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Weekend Extra: Lacking ideas to keep your cooped-up youngsters amused? Metro has a few up its sleeve

In good hands: Learn how to code via music by Lil Nas X PICTURE: REX

Coded message is a free, one-stop shop for getting your kids into coding with well-designed resources for school kids, offering courses, weekly video classes and Hour Of Code tutorials. The fun, hour-long tutorials teach you to design and write code based around Minecraft and Dance Party, featuring music by Katy Perry, Shawn Mendes and Lil Nas X.

Go back in time

Children aged seven to 11 can investigate Ancient Egypt (above), Black History and Ancient Greece on The University of Manchester’s, Children’s University site. Using online quizzes, word searches, jigsaws and games, they can learn about Black British heroes and ancient Olympics, and there are also modules on science, art and design, and languages.

Up their street

For edutainment, it’s hard to beat Sesame Street’s website, with acres of boredom-busting resources. Each week, there are new videos from favourites like Elmo and Cookie Monster, while John Legend, Ne-Yo and Jason Derulo have also dropped by.

Dance yourself dizzy

Every morning at 11.30am, Strictly’s Oti Mabuse is hosting free dance classes for kids via YouTube and Instagram. The 30-minute classes, featuring Oti and her dancer husband Marius Lepure, have themes including The Greatest Showman, Frozen, Shrek and Trolls. If your children haven’t sucked every ounce of energy from your soul, Oti and Marius are also doing adult dance classes. Oti Mabuse Official at

Learn the guitar

Learn to play guitar with award-winning folk artist Laura Marling, who should be touring but is connecting with her fans by hosting Isolation Guitar Tutorials every Thursday and Sunday at 7pm. You can also enjoy her lovely living room — keep an eye out for her plants and knitwear — and she’ll be answering questions, too. Instagram @lauramarling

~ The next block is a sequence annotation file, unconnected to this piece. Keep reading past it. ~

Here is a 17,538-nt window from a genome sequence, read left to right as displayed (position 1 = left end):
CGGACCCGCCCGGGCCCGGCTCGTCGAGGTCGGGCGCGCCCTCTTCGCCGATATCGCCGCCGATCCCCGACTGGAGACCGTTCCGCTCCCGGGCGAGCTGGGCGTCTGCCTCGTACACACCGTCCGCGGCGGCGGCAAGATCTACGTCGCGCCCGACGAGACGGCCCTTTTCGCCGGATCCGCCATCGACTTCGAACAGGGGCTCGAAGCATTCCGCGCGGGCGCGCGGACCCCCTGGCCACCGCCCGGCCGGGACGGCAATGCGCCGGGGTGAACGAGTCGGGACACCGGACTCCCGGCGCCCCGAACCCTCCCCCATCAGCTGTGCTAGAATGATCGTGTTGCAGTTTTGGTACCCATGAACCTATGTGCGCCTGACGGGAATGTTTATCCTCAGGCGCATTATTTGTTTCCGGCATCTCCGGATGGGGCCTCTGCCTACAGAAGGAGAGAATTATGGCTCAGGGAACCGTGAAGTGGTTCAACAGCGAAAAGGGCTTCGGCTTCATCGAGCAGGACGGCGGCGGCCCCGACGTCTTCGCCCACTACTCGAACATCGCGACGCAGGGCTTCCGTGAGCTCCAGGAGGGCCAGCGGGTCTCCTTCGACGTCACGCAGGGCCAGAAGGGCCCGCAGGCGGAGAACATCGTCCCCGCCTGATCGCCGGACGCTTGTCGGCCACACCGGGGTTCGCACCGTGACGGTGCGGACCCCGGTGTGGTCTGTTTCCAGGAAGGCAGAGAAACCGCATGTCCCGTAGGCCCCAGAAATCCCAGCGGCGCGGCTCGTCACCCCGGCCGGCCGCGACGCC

Kids can get drawing

There’s a huge archive of (free) short, drawing tutorials for kids on My How To Draw’s YouTube page, spanning animals, movie characters, gaming characters, superheroes or cartoon characters. So whether your kids are into dinosaurs, Justin Bieber, Harry Potter, Elsa, Batman or manga, there’s a tutorial to follow. What did parents do before YouTube?

Do not pass go

The board game responsible for family fallouts and tantrums has a new speaking edition, Monopoly Voice Banking, with a voice control speaker (Mr Monopoly) taking charge of banking, including keeping a tally of players’ piles of money. The rules are simpler and Mr Monopoly ensures there’s no more arguing over cash, so it’s possible to actually finish a game in decent time (around an hour) which hopefully, means no one flips the table in a huff. £32,

Appliance of science

The Science Museum has plenty of homelearning activities for kids focused on science, but also covering art and design and maths. Examples include DIY guides to bubble-making, investigating sound frequencies with coat hangers, making ice cream, building a periscope and taking apart old tech to see how it

House of cards

Cards are a good way to keep the hordes amused. Exploding Kittens is a popular card game for kids aged seven and over, which involves kittens, lasers, explosions and goats. And if you don’t know about Uno (above), where you get rid of your cards and force your opponents to pick up the pile, it seems to be as popular with Premier League footballers as children, and could occupy your kids for hours.

The party’s at mine!

Your teens will be glued to their phones anyway, so why not have a virtual party with the Houseparty app? It allows up to eight people to video chat and play games, and is most definitely Gen Z focused. And like an IRL party, you can gatecrash the chats of mutual friends.